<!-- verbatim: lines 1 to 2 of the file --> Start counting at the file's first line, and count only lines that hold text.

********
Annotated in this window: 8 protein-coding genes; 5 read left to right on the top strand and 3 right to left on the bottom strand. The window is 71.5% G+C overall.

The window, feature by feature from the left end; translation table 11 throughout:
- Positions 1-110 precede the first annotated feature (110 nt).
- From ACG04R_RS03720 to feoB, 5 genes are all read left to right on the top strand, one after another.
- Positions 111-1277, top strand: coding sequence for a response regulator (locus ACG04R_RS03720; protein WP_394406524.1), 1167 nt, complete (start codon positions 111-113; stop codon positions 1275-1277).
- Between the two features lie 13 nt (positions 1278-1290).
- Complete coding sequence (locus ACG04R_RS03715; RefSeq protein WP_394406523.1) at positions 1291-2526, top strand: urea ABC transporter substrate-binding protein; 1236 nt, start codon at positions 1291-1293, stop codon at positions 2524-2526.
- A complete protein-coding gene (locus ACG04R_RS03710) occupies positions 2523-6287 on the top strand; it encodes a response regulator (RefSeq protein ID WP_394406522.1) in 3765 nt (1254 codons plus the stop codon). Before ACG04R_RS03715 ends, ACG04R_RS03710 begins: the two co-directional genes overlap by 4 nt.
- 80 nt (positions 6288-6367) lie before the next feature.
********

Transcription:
Annotated in this window: 8 protein-coding genes; 5 read left to right on the top strand and 3 right to left on the bottom strand. The window is 71.5% G+C overall.

The window, feature by feature from the left end; translation table 11 throughout: